Aelbert Cuyp, Landscape with the Flight into Egypt (circa 1650). Collection of the Metropolitan Museum of Art.
For me, summer has always been a time for solitude. Family holidays away on a Greek island, a corner of Spain, or a cobbled Italian port form some of my fondest memories. Days drifted into each other under an amber haze. In his poem, Midsummer, Tobago, Derek Walcott refers to the timeless element of summer, ‘scorched yellow palms from the summer sleeping-house drowsing through August’. I like Walcott’s image of a sleepy house and its aimless existence during a warm August. For those baking summer months, we let our bodies and minds settle into slumber, resting under a haze in complete tranquillity. Equally, Albert Cuyp’s Landscape with the Flight into Egypt creates the same effect. I first saw his work on the back of a postcard in a friend’s bedroom- she explained to me it had been bought in the New York Metropolitan Museum of Art during a holiday in 2018.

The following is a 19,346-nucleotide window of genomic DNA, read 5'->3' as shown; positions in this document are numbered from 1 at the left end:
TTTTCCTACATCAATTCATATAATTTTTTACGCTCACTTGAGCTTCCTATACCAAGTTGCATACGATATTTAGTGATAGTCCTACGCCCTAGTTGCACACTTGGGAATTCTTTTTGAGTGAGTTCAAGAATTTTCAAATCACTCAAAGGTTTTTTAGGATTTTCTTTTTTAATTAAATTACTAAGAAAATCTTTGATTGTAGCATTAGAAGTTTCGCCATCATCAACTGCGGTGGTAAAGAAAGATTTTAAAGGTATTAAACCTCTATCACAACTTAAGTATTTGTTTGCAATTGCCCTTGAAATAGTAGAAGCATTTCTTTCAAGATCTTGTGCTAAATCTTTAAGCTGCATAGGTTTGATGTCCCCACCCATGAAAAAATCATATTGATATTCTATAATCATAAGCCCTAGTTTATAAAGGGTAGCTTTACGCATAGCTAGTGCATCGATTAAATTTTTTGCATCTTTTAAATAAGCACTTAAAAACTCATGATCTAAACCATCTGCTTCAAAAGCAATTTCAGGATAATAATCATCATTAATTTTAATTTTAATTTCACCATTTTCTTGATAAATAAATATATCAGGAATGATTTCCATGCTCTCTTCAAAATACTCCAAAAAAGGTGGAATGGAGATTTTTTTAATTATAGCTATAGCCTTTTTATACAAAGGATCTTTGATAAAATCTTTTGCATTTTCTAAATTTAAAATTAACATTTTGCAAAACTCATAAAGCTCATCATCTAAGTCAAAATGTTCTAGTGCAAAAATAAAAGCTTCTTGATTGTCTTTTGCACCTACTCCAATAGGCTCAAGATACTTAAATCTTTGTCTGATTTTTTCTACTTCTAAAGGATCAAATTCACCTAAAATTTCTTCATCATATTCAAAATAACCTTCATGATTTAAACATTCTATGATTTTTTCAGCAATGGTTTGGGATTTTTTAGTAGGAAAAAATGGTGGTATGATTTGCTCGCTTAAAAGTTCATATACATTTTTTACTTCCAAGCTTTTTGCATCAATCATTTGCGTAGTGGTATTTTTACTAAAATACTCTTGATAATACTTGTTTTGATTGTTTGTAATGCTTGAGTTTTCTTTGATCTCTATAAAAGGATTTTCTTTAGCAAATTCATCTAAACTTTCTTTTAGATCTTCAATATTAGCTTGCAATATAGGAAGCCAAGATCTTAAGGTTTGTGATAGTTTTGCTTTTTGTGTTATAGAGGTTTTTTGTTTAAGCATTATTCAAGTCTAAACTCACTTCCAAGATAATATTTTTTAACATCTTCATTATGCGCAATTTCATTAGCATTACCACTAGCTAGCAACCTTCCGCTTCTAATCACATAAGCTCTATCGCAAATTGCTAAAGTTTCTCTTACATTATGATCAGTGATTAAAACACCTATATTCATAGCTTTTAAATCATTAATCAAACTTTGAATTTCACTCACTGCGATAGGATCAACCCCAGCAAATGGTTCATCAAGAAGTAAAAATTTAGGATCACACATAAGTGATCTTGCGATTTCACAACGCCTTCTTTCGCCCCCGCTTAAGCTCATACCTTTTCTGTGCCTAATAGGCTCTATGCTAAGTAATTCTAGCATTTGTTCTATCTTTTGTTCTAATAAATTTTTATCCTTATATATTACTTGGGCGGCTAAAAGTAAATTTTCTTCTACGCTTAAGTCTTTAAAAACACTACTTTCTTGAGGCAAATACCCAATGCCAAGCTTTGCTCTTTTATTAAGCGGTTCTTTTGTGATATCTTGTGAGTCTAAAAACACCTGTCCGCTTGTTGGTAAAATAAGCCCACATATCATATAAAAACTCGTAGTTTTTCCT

I was initially taken with the lilac toned sky that stretches over a large proportion of the piece. Having plucked it from her university bedroom bookshelves, I felt myself reminisce over other sunsets and sunrises I have seen whilst on holiday during the summertime. It seemed to have a striking likeness to warm evenings spent in Cornwall as a child. The colours Cuyp marshalled to craft the cool toned sky in his artwork felt calm and full of solitude. Whilst feeling quite nostalgic looking down at the postcard, the large tree in the centre caught my attention. Standing boldly on the right, it evoked memories of how I would play with my friends late into the evening- all running around a tree located in the centre of our local park. Both trees strong and imposing to onlookers. I now have my own postcard of Cuyp’s Landscape with the Flight into Egypt. Whenever I pick it up off my own bookshelf I am taken back to every hazy summer, where all worries and pressures evaporate amid the smell of BBQ’s and Pimms.